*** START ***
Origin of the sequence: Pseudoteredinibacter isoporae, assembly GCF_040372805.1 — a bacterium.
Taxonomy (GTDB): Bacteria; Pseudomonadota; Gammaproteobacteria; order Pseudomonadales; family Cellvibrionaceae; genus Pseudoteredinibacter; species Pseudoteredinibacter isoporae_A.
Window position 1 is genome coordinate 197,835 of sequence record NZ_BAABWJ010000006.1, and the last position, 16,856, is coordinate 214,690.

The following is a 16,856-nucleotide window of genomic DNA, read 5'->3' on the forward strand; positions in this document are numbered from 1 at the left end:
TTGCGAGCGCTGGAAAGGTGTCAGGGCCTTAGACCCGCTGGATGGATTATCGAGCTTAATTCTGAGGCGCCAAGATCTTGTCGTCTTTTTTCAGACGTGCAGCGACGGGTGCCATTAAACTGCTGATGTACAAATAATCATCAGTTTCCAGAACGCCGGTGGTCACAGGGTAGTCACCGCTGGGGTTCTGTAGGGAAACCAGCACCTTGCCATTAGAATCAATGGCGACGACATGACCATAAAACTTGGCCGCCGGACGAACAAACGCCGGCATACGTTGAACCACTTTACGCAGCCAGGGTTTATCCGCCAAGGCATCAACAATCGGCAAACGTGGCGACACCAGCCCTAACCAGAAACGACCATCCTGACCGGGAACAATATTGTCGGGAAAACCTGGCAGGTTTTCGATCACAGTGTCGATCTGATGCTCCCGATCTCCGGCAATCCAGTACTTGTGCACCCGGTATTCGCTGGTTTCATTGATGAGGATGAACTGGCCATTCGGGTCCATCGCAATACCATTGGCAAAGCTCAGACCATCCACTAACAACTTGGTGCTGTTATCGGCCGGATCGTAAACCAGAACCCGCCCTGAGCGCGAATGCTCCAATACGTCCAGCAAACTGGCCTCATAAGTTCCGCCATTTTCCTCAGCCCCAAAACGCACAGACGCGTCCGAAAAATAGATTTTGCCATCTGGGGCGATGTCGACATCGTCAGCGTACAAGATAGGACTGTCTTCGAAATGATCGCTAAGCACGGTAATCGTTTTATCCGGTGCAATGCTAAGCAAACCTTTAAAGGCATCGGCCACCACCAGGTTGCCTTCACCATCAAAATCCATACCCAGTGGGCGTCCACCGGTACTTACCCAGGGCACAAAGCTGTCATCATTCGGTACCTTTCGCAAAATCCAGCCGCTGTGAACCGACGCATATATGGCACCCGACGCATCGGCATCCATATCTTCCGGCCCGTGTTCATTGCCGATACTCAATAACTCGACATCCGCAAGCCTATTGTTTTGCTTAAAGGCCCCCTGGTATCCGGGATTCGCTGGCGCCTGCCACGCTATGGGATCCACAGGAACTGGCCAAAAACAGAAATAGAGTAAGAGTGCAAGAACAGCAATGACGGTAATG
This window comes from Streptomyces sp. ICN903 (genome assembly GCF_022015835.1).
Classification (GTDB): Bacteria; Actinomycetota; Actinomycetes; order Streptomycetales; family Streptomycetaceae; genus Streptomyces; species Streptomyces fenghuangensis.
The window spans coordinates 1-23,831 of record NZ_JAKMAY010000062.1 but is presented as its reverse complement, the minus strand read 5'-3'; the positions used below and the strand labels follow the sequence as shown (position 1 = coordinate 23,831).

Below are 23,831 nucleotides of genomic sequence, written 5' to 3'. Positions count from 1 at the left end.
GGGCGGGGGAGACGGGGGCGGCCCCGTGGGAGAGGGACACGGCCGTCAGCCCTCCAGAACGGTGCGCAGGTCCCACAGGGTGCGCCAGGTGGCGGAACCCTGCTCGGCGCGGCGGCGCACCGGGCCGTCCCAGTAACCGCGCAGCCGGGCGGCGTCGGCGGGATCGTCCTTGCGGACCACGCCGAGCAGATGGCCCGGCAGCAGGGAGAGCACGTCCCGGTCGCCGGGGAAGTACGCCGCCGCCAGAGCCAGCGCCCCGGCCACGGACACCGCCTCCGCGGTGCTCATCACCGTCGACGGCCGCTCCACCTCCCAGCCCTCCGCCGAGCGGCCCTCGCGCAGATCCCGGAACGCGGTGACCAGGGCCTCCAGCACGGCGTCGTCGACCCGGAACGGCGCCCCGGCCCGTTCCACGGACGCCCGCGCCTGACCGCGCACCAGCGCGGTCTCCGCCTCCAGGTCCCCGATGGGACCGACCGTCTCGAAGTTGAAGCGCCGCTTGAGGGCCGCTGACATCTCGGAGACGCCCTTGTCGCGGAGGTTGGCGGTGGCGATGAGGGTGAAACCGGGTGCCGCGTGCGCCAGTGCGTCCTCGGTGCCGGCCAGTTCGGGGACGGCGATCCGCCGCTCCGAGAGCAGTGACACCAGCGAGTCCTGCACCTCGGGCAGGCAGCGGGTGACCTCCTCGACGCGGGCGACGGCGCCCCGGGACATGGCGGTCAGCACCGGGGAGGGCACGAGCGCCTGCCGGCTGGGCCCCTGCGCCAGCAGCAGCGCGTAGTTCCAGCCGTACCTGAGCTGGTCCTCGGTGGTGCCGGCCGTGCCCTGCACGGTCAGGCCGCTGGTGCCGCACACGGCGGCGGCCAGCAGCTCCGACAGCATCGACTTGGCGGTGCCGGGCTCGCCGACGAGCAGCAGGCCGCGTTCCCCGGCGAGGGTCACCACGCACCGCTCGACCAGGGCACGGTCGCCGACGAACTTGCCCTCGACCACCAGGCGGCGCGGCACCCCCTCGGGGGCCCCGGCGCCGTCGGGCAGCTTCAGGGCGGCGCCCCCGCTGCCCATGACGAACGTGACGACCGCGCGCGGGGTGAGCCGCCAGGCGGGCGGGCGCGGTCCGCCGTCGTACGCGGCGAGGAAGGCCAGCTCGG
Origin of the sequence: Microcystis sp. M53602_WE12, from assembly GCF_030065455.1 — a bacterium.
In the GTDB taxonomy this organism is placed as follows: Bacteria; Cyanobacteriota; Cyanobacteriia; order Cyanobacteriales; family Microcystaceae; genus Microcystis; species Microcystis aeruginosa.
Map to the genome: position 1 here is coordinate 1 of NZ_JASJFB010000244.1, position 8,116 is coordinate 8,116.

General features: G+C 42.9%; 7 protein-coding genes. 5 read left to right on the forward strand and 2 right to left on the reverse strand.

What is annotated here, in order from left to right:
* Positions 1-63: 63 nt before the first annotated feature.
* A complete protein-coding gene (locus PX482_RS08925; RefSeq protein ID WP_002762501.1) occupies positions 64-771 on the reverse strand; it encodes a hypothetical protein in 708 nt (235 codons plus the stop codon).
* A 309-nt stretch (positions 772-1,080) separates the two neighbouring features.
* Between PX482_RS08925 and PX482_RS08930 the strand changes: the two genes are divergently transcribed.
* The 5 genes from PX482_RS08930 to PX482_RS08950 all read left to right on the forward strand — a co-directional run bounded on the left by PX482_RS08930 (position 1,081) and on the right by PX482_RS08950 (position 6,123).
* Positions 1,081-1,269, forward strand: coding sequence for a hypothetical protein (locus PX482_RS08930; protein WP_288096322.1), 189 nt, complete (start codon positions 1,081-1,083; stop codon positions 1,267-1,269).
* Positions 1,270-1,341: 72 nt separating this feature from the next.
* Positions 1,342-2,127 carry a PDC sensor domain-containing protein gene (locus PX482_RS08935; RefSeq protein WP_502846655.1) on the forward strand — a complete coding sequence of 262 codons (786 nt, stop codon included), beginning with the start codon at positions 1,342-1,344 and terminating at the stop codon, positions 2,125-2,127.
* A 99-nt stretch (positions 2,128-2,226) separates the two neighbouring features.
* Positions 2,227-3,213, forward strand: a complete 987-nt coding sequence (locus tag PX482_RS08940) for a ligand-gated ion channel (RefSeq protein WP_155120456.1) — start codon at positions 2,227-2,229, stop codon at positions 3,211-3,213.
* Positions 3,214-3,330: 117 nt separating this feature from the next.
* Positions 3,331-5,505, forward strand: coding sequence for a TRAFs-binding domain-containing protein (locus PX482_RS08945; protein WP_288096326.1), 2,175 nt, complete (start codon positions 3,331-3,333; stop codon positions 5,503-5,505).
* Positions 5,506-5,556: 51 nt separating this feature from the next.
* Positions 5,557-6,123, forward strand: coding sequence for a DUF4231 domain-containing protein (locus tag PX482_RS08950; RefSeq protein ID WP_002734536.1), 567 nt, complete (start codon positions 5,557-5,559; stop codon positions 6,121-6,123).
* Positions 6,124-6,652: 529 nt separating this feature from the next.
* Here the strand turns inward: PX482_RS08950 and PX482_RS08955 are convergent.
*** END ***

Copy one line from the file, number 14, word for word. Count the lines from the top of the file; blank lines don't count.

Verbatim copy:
General features: G+C 42.9%; 7 protein-coding genes. 5 read left to right on the forward strand and 2 right to left on the reverse strand.